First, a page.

BLOG


Why inspire Golf: My story

By Jon Levy, Founder

Why is golf so frigging tough.

No, no question mark missing – there’s just no answer so why leave it hanging?

I’ve played the game now for 32 years.  And at 37-years-old, I feel lucky to have a career in the sport.

Guess you could say I’m the consummate lover of the game.  Played competitively since I was 12 – throughout high school, on my college team, and then professionally full-time for five years after.

If memory serves it was somewhere between a random missed mini-tour cut, a long, middle-of-nowhere drive or mental breakdown of “What the hell am I doing this for?” that I realized this game I love isn’t meant for me in a competitive manner.

Don’t get me wrong, I still love teeing it up in tournaments and feeling those nerves – nothing compares to it – I just couldn’t hack it on a consistent basis.  The game drove me nuts.

So, at 26, I packed up my already mobile life and moved to Arizona with the idea of teaching this game that’s pigeonholed me in a love/hate relationship for so many years.

And after nine months of walking a local driving range trying to make sense of my future in golf – or elsewhere – I finally found my dharma: Coaching.Schoolcraft-Levy pointing

Reinvigorated and eager, I jumped at the opportunity to coach the Scottsdale Community College Men’s Golf program – one of, if not the, preeminent programs in junior college golf.  Nine national championships to the school’s credit spoke volumes as to how serious this juco was about its golf.

To this day, those times at SCC are still my favorite.  Forget the $4,000 salary and multiple jobs I worked to pay the bills – those four years were my golden years, capped by a national championship of my own and being named the NJCAA National Coach of the Year in 2007.

But it had to come to an end.  Only imminent was it that at some point I’d have to find a more singular way to make a living.

Fast-forward another six years – having worked for a mini tour, the Golf Channel and as the Assistant Golf Coach at the University of Colorado since – that I’m back into a position coaching my own program again, so to speak, in the game I love so much.

I formed inspire Golf with the goal of making better sense of this hugely challenging and complicated game – without trying to perfect impractical technique that takes 10,000 hours to accomplish.

That’s right, shouldn’t there be an easier way to become a better golfer without putting in a full-time job’s worth of practice to see results?  Shouldn’t you feel good when you play?  Isn’t that the point of this game in the first place?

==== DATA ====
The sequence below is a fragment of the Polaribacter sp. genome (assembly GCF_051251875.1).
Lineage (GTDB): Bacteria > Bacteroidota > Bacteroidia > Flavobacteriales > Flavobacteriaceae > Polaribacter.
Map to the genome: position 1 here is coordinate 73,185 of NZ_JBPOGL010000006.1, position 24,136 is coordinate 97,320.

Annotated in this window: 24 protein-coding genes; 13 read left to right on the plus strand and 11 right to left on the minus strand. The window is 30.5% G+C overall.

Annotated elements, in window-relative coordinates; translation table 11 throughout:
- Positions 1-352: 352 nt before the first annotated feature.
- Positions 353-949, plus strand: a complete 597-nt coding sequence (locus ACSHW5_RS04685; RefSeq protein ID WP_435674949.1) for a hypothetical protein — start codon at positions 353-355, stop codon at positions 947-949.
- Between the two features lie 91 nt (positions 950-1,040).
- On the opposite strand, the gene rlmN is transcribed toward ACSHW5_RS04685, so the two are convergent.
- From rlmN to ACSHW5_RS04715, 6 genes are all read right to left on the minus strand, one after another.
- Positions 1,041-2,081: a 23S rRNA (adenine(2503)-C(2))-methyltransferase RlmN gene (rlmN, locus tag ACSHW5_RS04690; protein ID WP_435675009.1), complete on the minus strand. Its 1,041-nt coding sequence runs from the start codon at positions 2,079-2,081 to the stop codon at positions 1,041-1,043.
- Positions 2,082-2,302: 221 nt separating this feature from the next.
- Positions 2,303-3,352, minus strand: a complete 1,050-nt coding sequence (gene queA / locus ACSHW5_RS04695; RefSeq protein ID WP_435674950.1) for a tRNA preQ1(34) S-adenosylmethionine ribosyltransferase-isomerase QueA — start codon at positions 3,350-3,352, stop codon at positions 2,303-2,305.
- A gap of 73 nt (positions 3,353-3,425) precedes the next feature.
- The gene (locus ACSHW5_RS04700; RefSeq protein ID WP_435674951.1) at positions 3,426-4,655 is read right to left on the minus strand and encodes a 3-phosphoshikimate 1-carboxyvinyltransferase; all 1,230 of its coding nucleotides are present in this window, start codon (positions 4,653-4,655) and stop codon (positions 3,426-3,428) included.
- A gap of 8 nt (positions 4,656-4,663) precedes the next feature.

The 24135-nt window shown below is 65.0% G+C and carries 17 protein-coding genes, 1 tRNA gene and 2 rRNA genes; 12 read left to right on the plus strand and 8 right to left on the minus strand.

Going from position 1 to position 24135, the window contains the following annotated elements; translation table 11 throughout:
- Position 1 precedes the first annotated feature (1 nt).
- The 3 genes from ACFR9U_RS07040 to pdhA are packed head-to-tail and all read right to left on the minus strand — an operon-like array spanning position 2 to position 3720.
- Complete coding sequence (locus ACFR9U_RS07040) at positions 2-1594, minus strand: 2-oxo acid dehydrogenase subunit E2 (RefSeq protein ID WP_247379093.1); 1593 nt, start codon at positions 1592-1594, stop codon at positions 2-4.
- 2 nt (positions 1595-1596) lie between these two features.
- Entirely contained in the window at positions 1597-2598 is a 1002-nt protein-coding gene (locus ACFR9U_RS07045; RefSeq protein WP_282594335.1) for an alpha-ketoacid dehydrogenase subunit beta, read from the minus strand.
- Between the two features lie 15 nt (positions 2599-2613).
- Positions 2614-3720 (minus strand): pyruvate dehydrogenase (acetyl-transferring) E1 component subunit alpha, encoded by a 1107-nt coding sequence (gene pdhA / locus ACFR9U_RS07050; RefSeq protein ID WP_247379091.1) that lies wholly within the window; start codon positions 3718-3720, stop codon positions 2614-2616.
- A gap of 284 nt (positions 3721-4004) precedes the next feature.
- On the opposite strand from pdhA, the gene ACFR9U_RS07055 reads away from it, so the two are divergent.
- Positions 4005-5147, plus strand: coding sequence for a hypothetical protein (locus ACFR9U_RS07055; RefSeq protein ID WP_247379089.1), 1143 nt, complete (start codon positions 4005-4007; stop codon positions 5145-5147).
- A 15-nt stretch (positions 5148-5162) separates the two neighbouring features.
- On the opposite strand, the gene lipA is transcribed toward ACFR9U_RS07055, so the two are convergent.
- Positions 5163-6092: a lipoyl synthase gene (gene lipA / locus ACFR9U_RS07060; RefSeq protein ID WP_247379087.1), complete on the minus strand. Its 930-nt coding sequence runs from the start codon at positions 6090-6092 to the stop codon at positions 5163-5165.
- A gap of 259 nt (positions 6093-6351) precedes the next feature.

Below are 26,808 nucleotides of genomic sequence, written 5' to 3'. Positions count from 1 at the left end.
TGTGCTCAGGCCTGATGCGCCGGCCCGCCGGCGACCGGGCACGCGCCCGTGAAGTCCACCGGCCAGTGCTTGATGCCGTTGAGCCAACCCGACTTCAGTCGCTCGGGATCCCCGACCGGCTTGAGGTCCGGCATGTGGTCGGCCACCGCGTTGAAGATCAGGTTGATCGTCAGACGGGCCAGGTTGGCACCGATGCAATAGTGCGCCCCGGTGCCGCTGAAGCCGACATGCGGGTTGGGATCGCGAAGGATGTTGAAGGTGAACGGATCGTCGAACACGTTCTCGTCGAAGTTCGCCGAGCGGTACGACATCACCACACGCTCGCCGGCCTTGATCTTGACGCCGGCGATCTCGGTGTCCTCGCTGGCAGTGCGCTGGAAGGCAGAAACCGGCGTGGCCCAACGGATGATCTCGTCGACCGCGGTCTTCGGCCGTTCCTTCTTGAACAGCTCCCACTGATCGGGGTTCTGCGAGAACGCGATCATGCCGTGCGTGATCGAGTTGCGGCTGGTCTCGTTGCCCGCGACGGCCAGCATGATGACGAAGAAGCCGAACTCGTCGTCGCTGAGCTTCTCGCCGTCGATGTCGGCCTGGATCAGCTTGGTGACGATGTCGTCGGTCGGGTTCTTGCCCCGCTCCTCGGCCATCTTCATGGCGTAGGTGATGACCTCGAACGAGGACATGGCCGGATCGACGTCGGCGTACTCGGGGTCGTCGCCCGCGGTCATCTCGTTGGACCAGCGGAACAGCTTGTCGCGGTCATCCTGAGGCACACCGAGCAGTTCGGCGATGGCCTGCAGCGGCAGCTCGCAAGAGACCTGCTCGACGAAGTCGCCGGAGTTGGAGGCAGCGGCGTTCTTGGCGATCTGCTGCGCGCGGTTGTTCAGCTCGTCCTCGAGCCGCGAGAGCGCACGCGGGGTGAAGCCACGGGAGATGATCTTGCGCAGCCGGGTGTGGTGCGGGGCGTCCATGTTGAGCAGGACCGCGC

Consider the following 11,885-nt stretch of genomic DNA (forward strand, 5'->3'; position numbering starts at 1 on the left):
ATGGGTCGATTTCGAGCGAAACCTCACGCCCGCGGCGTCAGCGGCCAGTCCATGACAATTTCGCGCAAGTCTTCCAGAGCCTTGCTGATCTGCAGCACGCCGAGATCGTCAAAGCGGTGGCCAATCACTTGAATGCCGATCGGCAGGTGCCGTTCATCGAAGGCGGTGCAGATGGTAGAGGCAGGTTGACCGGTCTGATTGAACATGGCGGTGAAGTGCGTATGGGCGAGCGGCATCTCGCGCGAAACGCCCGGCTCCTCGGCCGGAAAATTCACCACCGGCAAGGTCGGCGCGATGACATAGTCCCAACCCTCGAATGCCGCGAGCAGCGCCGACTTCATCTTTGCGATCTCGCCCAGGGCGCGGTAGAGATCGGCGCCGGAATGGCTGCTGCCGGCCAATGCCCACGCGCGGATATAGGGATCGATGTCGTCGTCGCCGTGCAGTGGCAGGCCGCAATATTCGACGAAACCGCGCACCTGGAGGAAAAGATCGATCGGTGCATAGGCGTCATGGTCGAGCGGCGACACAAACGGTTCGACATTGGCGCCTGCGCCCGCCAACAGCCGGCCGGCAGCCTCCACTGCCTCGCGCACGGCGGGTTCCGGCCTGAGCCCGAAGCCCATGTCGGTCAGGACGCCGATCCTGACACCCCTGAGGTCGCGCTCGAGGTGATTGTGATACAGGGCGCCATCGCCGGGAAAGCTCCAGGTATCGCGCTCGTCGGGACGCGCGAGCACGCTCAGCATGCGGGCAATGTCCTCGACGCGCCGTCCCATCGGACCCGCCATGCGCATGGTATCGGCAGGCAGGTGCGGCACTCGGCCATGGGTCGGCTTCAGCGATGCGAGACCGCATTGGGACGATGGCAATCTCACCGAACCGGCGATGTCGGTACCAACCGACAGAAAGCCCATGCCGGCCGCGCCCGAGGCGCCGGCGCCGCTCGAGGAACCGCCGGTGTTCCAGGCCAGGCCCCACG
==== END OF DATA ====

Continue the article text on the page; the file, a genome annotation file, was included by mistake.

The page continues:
Through just a little (OK, a lot) better understanding of the ‘what’ and ‘why’ aspects of golf, the ‘how’ becomes a lot easier.

Look at it this way: If you can figure out what you, specifically, are doing on the golf course that ails you – forget only focusing on the technique of your swing – then you can figure out why you may not be maximizing your scoring potential and can then easily, and quickly, discern how to improve.

Translation: Are you really aware of how you shot 89 when you feel like you should have shot 79? Or 69?

Even if you kept your stats and see you only hit six greens in regulation, had 38 putts and a tendency to pull-hook the ball all day, do you know why?  Do you know how to fix it under on-course pressure?

Did you also notice that one hole that always gets you got you again? Or that, even though you told yourself to slow down after you made the triple, that you couldn’t quite get the feeling back until the last hole?  Why is it always the last damn hole when things click?

Listen, there’s no secret sauce or miracle cure.  Unlike a lot of the latest teaching fads or training aids you constantly see advertised, there are just some cold, hard facts in the game of golf that – if understood better – can make any player of any ability or level, a better golfer.

That’s where inspire Golf comes in.  We’re able to pass on this knowledge and create some of that enjoyment the game is meant to give.

‘Why is golf so frigging tough.’

While this may truly be a statement and not a question, just some better understanding of the game can ease that difficulty, and, finally, leave us feeling good playing the game of golf.

 

I G Logo italic edited